The Great Depression

by Kieran Healy on May 22, 2008

Because Eric Rauchway’s book on The Great Depression and New Deal makes inordinately heavy demands on the reader, is filled with hard-to-remember facts, and spends too much of its absurd length wistfully discussing fashions in men’s suits and hats of the period, I have been looking for a brief video to show in its place to undergrads in my social theory class. It’s good to finally have found it.

{ 25 comments }

1

John Quiggin 05.22.08 at 10:41 pm

How long before Jonah Goldberg picks this up?

2

Eric Rauchway 05.22.08 at 10:42 pm

Well, it’s hardly fair, is it? Oxford UP cut my chapter on hobology and also the Jonathan Coulton soundtrack and made me put in all that stuff about unemployment instead.

3

Anderson 05.22.08 at 10:47 pm

Unemployment? Had that been invented already?

I thought people were just lazy back then.

4

Eric Rauchway 05.22.08 at 10:58 pm

Well, the Bureau of Labor Statistics started keeping a cyclical Shiftlessness Index in 1884, aggregating state data on indolence and sloth.

5

Bloix 05.22.08 at 11:09 pm

This is the first time I’ve ever been bored out of my skull while laughing hysterically at the same time. I have the highest tolerance for boredom of anybody I know and I couldn’t make it past minute 4.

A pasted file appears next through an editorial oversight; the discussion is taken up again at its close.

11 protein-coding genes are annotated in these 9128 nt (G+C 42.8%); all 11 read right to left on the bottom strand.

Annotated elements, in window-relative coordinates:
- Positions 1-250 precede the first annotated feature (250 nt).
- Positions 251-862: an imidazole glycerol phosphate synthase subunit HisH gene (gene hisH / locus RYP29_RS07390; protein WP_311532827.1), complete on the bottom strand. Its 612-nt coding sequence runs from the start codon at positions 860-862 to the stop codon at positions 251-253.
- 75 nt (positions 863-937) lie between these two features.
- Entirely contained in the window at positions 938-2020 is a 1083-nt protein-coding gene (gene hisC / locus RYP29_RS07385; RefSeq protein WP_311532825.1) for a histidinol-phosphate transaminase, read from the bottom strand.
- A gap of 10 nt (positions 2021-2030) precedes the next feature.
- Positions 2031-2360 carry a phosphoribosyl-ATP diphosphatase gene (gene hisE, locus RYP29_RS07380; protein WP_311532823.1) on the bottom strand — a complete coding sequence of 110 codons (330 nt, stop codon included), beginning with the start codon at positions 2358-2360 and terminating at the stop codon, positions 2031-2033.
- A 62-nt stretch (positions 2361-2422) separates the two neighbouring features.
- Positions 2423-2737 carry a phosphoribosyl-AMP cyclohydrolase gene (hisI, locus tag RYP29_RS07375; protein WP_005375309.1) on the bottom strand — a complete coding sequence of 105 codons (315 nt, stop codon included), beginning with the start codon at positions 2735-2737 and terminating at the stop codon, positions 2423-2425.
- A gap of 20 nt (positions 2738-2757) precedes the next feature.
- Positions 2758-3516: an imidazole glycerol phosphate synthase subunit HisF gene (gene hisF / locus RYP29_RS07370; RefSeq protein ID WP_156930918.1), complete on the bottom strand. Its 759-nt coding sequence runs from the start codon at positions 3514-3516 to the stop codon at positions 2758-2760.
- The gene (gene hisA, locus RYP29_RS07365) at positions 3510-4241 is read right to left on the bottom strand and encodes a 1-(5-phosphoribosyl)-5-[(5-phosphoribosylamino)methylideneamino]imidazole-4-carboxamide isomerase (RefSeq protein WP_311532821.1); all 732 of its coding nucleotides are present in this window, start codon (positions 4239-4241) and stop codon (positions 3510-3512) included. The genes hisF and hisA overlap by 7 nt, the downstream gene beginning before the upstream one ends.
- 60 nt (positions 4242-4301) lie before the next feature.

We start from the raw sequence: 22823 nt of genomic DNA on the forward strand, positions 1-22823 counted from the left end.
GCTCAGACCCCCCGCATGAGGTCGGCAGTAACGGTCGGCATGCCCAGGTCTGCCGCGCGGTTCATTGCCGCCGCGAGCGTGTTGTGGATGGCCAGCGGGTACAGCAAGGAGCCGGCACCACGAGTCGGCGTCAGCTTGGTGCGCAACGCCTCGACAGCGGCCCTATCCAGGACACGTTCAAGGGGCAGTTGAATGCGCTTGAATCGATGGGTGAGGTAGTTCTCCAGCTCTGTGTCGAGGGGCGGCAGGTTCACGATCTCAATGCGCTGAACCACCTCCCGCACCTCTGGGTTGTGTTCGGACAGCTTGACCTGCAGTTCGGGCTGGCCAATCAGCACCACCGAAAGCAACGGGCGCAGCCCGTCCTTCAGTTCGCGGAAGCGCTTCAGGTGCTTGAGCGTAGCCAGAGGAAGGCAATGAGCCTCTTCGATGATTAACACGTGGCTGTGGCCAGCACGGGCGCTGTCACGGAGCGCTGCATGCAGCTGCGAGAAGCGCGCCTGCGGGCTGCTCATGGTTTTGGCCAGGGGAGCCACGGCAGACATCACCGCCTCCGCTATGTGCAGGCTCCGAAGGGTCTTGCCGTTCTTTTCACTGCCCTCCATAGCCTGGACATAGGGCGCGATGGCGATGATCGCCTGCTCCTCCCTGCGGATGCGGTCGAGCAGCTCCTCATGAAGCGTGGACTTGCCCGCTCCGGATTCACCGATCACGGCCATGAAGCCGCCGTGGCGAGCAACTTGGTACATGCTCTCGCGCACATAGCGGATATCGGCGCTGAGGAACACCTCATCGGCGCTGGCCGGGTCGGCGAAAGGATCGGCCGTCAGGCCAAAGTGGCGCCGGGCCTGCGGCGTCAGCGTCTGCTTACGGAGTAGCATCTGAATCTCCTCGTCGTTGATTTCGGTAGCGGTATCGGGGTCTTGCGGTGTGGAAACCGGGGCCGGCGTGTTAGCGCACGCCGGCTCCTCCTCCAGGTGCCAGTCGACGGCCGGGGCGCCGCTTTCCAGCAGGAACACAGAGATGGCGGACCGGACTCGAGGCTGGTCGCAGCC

6

Jeff Rubard 05.22.08 at 11:55 pm

I once verbally abused David McCulloch in person. Do I get extra credit?

7

sbk 05.23.08 at 2:44 am

#5: I had a similar reaction. It was a completely bizarre experience: the voiceover was both impressively clever and almost intolerable. I struggled with the cognitive dissonance for a while, then turned it off… concluding that I’m glad that it exists, and that I can quit watching it.

Is it the visual that does this?

8

Matt F 05.23.08 at 5:41 am

the Bureau of Labor Statistics started keeping a cyclical Shiftlessness Index in 1884, aggregating state data on indolence and sloth.

I still laugh when I think about the old almanac I found on my grandfather’s bookshelf, in which one can find the precise number of officially “feeble minded” people in the United States.

9

astrongmaybe 05.23.08 at 8:03 am

Wow, Ken Burns’s style spawns its own *mannerist* version.

10

Hiyo_2366 05.23.08 at 10:46 am

Same reaction as # 5 and 7. #10 thinks too much. It sounded to me like an improv by the Firesign Theater, none of which I could ever listen through although I enjoy most of their studio albums.

11

Great Zamfir 05.23.08 at 11:52 am

This is scary and I don’t know why.

12

Bob B 05.23.08 at 12:11 pm

For a retrospective assessment of the economics of the Great Depression by a currently topical author, try Ben Bernanke: Essays on the Great Depression (Princeton UP, 2004)

13

Hoagy T. Kartoffel 05.23.08 at 1:38 pm

You actually showed this to children!? There oughta be a law!

14

Kieran 05.23.08 at 1:41 pm

IMO Bernanke is pretty weak on the hobo threat, and does not mention Hoover’s hover yacht at all.

15

Eric Rauchway 05.23.08 at 3:18 pm